THE council has pledged to consider ‘all options’ for the future of the Haymarket theatre, after questions have been raised about who should run it when the current lease expires next year.

The historic cultural landmark on Wote Street is owned by the council and currently operated by Anvil Arts.

However, at a full council meeting last week, the cabinet was called upon to outline how it would give “due consideration” to all interested parties when the agreement expires in March 2022.

Cllr John Mckay (Lib Dems, Eastrop & Grove) said: “The Haymarket theatre is undeniably a valuable cultural community asset and essential to the arts in Basingstoke and to the regeneration of the Top of Town. With the current funding and management arrangement having less than a year to run, it’s time to ensure all options for the future are considered.”

Cllr McKay cited the recently formed New Horseshoe Theatre Company which has expressed interest in running the venue, with member and long-serving theatre volunteer Hannah Williams previously telling the Gazette that she hopes it could be an opportunity to “breathe a new lease of life” into the more than 150 year old venue.

“It’s the people that want to use that building that are particularly interested in saving it," she said.

Cllr McKay continued: “Can the portfolio holder confirm that due consideration will be given to the New Horseshoe, The Anvil Trust and all other parties that may be interested in operating the Haymarket?”

Responding, Cllr Simon Bound, cabinet member for communities, planning and infrastructure, said: ““I agree we should consider all options given the importance of this wonderful venue in the borough's cultural offer.”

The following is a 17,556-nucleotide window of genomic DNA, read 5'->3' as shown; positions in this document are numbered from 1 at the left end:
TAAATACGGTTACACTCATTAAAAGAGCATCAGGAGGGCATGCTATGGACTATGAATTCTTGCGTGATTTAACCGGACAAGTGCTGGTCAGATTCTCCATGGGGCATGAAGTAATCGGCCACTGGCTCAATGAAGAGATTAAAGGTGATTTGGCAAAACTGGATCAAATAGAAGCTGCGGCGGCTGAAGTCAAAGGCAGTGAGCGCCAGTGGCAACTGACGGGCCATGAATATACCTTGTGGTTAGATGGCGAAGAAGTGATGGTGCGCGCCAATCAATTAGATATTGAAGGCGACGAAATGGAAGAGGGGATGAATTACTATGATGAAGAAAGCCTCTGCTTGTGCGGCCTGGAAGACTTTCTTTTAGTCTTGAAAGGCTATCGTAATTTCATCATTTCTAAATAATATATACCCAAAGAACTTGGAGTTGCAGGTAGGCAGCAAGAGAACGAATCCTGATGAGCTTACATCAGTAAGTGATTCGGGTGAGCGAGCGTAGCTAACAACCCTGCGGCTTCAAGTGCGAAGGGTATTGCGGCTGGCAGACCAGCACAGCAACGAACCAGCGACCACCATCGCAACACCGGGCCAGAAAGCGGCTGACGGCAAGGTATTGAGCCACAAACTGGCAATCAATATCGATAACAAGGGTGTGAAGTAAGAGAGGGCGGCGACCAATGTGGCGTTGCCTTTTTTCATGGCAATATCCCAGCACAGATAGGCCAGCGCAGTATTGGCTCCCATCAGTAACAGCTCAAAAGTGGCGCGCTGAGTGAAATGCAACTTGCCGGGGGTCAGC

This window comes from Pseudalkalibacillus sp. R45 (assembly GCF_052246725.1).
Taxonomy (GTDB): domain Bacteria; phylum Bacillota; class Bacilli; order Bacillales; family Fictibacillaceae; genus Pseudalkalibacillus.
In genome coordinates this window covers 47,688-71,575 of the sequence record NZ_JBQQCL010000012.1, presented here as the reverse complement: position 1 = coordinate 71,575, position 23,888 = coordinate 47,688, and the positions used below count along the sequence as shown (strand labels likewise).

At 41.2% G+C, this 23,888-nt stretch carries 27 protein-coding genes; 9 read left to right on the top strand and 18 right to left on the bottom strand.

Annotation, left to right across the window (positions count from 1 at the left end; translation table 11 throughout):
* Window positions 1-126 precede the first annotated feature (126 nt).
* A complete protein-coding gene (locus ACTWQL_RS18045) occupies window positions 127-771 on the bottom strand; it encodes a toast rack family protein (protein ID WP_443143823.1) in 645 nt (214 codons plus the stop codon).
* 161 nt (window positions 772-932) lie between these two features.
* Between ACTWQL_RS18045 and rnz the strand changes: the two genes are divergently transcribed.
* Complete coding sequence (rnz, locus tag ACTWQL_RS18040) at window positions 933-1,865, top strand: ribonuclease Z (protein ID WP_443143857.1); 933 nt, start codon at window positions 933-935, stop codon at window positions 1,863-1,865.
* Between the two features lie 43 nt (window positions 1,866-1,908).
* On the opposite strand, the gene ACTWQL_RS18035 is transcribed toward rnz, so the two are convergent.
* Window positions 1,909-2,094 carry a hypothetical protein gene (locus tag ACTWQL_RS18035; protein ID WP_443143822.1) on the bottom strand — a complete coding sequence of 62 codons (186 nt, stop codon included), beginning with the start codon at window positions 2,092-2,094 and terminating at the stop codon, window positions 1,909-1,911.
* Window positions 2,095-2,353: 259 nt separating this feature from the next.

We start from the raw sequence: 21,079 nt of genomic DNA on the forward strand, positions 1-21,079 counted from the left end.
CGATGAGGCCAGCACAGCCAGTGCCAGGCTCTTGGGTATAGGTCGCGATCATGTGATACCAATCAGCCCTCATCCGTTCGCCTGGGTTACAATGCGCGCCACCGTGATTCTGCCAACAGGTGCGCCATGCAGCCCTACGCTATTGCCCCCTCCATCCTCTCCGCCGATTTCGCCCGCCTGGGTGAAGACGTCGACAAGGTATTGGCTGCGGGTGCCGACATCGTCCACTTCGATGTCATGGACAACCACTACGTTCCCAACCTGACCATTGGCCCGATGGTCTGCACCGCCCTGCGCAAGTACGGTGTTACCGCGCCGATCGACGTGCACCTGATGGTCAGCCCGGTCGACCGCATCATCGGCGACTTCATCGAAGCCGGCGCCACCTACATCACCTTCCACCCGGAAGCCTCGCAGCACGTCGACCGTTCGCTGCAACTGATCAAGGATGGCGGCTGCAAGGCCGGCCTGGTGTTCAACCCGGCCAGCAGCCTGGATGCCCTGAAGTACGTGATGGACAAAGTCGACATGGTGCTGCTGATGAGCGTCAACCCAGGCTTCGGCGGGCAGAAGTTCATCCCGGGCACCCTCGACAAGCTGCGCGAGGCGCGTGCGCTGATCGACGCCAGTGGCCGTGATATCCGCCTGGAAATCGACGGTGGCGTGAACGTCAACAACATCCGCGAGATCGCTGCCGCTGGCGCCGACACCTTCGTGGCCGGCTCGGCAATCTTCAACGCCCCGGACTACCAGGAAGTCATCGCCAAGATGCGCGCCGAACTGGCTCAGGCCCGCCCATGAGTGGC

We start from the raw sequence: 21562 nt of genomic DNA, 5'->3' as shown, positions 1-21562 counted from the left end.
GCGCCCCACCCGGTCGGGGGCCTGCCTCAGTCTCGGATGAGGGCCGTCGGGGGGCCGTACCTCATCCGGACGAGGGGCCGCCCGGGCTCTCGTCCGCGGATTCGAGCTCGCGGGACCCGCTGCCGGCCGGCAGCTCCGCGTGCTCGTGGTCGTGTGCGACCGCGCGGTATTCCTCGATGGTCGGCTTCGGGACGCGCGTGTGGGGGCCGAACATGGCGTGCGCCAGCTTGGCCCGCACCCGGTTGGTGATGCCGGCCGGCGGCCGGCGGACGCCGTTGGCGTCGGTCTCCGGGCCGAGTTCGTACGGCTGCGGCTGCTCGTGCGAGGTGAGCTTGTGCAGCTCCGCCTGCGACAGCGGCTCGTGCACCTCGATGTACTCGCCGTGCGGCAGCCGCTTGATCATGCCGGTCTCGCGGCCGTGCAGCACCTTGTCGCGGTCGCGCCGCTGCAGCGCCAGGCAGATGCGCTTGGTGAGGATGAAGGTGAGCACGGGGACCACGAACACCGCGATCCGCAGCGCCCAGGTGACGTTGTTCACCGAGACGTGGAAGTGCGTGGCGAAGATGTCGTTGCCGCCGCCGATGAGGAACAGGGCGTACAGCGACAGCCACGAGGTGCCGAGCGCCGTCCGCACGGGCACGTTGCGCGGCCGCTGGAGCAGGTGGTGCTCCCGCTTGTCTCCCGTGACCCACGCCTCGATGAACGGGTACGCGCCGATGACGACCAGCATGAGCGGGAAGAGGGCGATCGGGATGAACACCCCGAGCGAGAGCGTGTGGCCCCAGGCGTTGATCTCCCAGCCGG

He continued: “The first stage is to understand the level of interest from all organisations.

“We will be interested to hear ideas on how organisations could work in partnership, for example so smaller local groups could benefit from the expertise of the larger.”

Cllr Bound said that this consultation stage will begin shortly and that members will be given an update in the Autumn.

Cllr Mckay added: “I welcome that all organisations that could reliably bid to run this place will be considered, particularly the reference to smaller groups who often need two to three years to plan, and uncertainty is a problem to those groups.”

With this in mind, Cllr McKay enquired as to whether “contingencies” are in place, should the process take longer than the March 2022 deadline.

Cll Bound said that he would be speaking to the new chair of trustees at Anvil Arts, Chris Smith, to gain answers to these questions.